It’s been a busy week in the studio! One of the most fun parts of it was beginning to design the projects for the next Twelve Months of Paper Calendar! Next I get to pick the papers that I’ll use to make all of the projects. That’s always a fun (yet arduous) task. It’s a bit overwhelming to look through all of my swatch books and figure out what colors/textures and paper traits will suit each project.

Star Lantern model (from one sheet of paper!) plus a list of 12 projects ideas

Star Lantern model (one sheet of paper!) + a list & sketches of 12 projects that will come to life!

  • Registration for Focus on Book Arts, which takes place at Pacific University in Forest Grove, Oregon opens tomorrow! I’ll be teaching a 2-day workshops called Flexible Book Structures (see page 34 at the link). I hope you’ll consider joining me, and you might be interested in some of the other workshops as well! I’ve been to FOBA several times, and it is really fun (books and paper summer camp)!
  • There are just a few spots left in the Red Cliff Paper Retreat that takes place in my Colorado studio Sept 8-10 and/or Sept 12-14)———————————————————————————————––––––––

For those of you who have this year’s 12 Months of Paper Calendar, have you made the March project yet? It’s a pleated lantern made from a single sheet of paper, with bamboo skewers slipped into stitched sleeves on the corners that make it more sturdy.

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Peter Thomas is a hand papermaker, book artist and musician. Check out his new CD featuring book arts folk songs! The CD jacket is letterpress printed on handmade paper, of course.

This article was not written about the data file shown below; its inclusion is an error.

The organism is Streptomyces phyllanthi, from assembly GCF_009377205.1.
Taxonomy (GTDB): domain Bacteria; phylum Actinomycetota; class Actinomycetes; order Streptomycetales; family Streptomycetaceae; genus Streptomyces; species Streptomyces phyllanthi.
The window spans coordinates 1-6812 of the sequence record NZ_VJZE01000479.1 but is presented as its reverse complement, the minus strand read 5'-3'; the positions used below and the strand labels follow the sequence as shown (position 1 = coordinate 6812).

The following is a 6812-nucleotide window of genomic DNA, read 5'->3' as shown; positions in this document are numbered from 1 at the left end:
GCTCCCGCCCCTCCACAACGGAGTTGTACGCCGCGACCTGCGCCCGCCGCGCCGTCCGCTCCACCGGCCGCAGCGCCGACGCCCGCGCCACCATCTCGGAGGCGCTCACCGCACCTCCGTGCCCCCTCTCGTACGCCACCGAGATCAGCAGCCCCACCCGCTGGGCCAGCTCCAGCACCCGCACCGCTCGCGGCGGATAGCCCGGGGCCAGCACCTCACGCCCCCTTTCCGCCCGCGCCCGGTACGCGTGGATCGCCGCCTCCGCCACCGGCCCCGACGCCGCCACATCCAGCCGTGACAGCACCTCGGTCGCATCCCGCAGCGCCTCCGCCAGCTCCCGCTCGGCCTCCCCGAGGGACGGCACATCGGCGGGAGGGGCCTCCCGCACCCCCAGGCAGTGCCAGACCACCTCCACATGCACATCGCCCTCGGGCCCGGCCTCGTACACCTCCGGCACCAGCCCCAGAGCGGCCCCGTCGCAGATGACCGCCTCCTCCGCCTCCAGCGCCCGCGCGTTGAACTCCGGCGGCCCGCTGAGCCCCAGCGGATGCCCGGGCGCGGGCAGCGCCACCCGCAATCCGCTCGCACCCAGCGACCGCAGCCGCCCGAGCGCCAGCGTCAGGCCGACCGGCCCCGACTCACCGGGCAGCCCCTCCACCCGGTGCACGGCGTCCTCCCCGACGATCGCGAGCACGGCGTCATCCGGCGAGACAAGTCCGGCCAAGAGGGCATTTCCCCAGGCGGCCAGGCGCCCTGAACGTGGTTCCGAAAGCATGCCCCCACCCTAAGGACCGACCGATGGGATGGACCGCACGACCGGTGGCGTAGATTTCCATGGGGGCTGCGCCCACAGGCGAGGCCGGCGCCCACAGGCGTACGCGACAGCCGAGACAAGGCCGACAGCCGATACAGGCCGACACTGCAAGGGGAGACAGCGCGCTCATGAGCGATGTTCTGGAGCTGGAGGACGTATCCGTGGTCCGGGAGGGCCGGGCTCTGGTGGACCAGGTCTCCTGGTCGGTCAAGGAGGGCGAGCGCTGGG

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I had the opportunity to meet Becca Zerkin at a Movable Book Society conference a couple of years ago. She spoke about her work with school children and paper engineering, but she also creates amazing pop-up books of The Walking Dead and Game of Thrones, to name a few!

This infographic by Eleanor Lutz appears in Wired magazine this month. Lutz created 3D illustrations using watercolor paper and Elmers glue and then lit them on fire to show species that have unique adaptations to withstand fire. Be sure to scroll down at the link to watch these animated burning paper sculptures!

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This is cool (or maybe hot). Apparently, one of the byproducts of papermaking (lignen) can be used to make a stronger sunscreen.